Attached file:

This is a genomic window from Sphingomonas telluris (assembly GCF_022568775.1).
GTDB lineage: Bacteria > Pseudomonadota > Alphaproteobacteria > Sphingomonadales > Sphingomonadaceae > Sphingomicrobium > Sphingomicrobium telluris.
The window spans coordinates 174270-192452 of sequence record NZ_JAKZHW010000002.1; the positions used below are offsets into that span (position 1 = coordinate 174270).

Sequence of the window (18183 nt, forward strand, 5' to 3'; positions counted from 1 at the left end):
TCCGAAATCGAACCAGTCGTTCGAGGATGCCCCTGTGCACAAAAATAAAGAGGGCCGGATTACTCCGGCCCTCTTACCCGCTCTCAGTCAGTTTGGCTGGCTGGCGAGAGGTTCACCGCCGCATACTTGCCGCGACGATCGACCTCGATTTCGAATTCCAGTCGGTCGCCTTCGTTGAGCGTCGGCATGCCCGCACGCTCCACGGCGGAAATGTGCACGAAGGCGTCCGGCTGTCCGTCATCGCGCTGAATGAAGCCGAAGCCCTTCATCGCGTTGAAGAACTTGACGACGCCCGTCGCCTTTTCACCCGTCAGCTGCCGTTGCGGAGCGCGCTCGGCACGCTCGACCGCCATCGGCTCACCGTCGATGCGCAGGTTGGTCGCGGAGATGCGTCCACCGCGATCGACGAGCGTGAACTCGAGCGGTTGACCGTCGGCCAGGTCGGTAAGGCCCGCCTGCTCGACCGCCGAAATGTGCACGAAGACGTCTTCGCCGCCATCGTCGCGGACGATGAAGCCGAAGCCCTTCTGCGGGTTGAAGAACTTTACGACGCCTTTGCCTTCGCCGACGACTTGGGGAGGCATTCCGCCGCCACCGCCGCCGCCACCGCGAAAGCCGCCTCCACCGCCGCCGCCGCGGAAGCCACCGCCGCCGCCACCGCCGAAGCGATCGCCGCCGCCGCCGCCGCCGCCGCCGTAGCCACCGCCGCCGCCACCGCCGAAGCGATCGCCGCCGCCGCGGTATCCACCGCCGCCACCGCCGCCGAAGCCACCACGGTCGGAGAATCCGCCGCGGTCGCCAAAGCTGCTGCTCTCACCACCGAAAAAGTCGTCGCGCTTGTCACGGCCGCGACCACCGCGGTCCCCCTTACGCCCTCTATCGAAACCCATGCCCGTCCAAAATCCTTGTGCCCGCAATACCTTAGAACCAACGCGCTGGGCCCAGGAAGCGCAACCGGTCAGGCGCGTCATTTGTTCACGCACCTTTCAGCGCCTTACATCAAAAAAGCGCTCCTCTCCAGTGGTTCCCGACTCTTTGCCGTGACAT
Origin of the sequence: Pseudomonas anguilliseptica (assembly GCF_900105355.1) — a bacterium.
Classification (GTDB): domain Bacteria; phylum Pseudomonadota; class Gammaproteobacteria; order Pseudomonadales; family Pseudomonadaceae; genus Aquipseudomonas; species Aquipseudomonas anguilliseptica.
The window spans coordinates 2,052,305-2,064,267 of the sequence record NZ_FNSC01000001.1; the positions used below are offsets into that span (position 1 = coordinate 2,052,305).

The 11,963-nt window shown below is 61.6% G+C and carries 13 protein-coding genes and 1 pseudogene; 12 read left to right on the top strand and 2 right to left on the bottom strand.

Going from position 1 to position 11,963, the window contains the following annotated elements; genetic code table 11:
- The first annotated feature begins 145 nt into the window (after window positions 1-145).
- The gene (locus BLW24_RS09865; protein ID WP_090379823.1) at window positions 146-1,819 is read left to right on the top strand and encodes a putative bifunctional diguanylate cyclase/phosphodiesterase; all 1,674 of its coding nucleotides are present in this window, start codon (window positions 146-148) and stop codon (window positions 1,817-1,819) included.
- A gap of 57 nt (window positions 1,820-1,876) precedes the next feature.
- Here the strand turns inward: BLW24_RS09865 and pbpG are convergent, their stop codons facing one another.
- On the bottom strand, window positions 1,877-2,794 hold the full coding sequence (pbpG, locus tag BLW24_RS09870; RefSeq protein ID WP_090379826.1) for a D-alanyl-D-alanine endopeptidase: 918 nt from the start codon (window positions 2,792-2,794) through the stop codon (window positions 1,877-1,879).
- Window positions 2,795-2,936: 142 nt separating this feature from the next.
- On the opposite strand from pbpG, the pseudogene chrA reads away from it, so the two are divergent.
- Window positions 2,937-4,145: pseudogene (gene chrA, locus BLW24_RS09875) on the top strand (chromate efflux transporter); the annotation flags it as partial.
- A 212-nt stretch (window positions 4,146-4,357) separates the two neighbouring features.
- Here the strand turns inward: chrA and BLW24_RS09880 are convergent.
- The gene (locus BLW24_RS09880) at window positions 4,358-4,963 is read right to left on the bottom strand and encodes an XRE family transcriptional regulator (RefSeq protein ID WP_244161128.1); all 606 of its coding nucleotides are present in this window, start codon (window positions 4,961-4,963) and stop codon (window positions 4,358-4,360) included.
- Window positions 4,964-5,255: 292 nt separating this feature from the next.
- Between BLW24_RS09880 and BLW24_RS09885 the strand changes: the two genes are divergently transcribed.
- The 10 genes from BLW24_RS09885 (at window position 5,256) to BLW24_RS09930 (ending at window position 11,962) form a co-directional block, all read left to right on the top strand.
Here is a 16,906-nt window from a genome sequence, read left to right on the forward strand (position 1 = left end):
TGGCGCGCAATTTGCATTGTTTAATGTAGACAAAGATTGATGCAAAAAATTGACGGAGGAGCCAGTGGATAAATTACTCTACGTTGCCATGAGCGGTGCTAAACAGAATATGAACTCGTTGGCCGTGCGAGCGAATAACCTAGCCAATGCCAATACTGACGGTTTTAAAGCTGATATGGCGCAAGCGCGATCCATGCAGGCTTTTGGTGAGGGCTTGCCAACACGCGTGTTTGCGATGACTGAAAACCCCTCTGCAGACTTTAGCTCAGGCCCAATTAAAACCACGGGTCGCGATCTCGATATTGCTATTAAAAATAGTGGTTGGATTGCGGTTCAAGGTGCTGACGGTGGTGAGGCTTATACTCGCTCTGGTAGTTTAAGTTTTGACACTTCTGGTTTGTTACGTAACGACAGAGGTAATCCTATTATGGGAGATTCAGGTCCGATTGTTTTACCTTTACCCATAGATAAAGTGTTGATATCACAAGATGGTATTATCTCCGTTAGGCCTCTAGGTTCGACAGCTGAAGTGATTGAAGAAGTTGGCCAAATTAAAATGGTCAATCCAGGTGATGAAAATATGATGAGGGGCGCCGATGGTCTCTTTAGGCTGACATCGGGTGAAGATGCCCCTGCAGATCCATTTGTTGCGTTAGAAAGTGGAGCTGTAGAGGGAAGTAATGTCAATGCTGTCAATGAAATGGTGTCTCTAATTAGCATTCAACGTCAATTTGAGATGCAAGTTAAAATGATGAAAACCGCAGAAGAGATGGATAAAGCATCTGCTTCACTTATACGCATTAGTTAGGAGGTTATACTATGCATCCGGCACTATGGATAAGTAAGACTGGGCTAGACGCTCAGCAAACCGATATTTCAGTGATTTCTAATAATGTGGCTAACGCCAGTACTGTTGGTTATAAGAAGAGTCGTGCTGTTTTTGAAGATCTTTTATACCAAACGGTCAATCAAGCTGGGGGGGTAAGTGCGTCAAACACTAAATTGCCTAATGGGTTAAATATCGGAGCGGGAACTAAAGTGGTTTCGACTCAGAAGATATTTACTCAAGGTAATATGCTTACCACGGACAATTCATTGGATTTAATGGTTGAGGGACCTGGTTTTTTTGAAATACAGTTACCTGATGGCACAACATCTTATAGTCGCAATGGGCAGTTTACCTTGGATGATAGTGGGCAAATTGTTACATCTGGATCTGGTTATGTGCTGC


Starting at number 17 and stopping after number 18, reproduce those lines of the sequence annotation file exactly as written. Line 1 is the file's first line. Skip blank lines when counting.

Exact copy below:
- On the opposite strand from pbpG, the pseudogene chrA reads away from it, so the two are divergent.
- Window positions 2,937-4,145: pseudogene (gene chrA, locus BLW24_RS09875) on the top strand (chromate efflux transporter); the annotation flags it as partial.